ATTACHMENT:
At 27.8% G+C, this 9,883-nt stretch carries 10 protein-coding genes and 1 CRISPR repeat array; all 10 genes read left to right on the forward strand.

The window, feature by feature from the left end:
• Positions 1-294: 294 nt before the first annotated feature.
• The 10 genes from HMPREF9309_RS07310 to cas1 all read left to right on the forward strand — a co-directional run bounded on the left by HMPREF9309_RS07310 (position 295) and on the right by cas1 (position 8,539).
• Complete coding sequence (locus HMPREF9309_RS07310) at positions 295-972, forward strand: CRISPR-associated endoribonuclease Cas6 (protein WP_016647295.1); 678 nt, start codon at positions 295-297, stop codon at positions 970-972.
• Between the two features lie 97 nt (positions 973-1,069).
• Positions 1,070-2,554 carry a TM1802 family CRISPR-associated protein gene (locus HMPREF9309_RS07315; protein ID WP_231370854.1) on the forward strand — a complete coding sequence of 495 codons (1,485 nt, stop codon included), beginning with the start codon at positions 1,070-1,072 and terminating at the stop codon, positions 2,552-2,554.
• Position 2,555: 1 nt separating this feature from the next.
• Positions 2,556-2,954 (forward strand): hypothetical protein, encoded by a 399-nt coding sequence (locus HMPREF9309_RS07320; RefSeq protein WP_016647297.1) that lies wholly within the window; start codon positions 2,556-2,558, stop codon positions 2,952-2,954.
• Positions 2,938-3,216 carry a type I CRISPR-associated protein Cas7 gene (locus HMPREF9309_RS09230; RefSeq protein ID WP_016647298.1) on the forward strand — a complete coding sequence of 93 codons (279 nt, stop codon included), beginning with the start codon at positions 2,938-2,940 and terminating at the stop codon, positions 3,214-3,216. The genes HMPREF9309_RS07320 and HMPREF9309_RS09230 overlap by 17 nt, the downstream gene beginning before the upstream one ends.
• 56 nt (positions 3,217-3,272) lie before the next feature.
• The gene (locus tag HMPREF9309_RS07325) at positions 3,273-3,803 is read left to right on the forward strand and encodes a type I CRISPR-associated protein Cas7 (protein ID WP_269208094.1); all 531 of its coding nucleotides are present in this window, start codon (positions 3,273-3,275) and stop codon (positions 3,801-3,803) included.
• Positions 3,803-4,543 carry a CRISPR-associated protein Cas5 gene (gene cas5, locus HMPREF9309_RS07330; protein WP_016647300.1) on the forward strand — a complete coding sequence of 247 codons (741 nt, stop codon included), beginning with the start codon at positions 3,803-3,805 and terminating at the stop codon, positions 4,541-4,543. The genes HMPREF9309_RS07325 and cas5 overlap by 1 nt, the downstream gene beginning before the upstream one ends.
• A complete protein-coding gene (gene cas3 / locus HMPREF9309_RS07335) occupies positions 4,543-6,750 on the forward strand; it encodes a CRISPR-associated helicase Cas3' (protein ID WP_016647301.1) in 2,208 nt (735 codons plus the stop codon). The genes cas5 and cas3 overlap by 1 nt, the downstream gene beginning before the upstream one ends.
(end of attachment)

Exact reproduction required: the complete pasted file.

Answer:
At 27.8% G+C, this 9,883-nt stretch carries 10 protein-coding genes and 1 CRISPR repeat array; all 10 genes read left to right on the forward strand.

The window, feature by feature from the left end:
• Positions 1-294: 294 nt before the first annotated feature.
• The 10 genes from HMPREF9309_RS07310 to cas1 all read left to right on the forward strand — a co-directional run bounded on the left by HMPREF9309_RS07310 (position 295) and on the right by cas1 (position 8,539).
• Complete coding sequence (locus HMPREF9309_RS07310) at positions 295-972, forward strand: CRISPR-associated endoribonuclease Cas6 (protein WP_016647295.1); 678 nt, start codon at positions 295-297, stop codon at positions 970-972.
• Between the two features lie 97 nt (positions 973-1,069).
• Positions 1,070-2,554 carry a TM1802 family CRISPR-associated protein gene (locus HMPREF9309_RS07315; protein ID WP_231370854.1) on the forward strand — a complete coding sequence of 495 codons (1,485 nt, stop codon included), beginning with the start codon at positions 1,070-1,072 and terminating at the stop codon, positions 2,552-2,554.
• Position 2,555: 1 nt separating this feature from the next.
• Positions 2,556-2,954 (forward strand): hypothetical protein, encoded by a 399-nt coding sequence (locus HMPREF9309_RS07320; RefSeq protein WP_016647297.1) that lies wholly within the window; start codon positions 2,556-2,558, stop codon positions 2,952-2,954.
• Positions 2,938-3,216 carry a type I CRISPR-associated protein Cas7 gene (locus HMPREF9309_RS09230; RefSeq protein ID WP_016647298.1) on the forward strand — a complete coding sequence of 93 codons (279 nt, stop codon included), beginning with the start codon at positions 2,938-2,940 and terminating at the stop codon, positions 3,214-3,216. The genes HMPREF9309_RS07320 and HMPREF9309_RS09230 overlap by 17 nt, the downstream gene beginning before the upstream one ends.
• 56 nt (positions 3,217-3,272) lie before the next feature.
• The gene (locus tag HMPREF9309_RS07325) at positions 3,273-3,803 is read left to right on the forward strand and encodes a type I CRISPR-associated protein Cas7 (protein ID WP_269208094.1); all 531 of its coding nucleotides are present in this window, start codon (positions 3,273-3,275) and stop codon (positions 3,801-3,803) included.
• Positions 3,803-4,543 carry a CRISPR-associated protein Cas5 gene (gene cas5, locus HMPREF9309_RS07330; protein WP_016647300.1) on the forward strand — a complete coding sequence of 247 codons (741 nt, stop codon included), beginning with the start codon at positions 3,803-3,805 and terminating at the stop codon, positions 4,541-4,543. The genes HMPREF9309_RS07325 and cas5 overlap by 1 nt, the downstream gene beginning before the upstream one ends.
• A complete protein-coding gene (gene cas3 / locus HMPREF9309_RS07335) occupies positions 4,543-6,750 on the forward strand; it encodes a CRISPR-associated helicase Cas3' (protein ID WP_016647301.1) in 2,208 nt (735 codons plus the stop codon). The genes cas5 and cas3 overlap by 1 nt, the downstream gene beginning before the upstream one ends.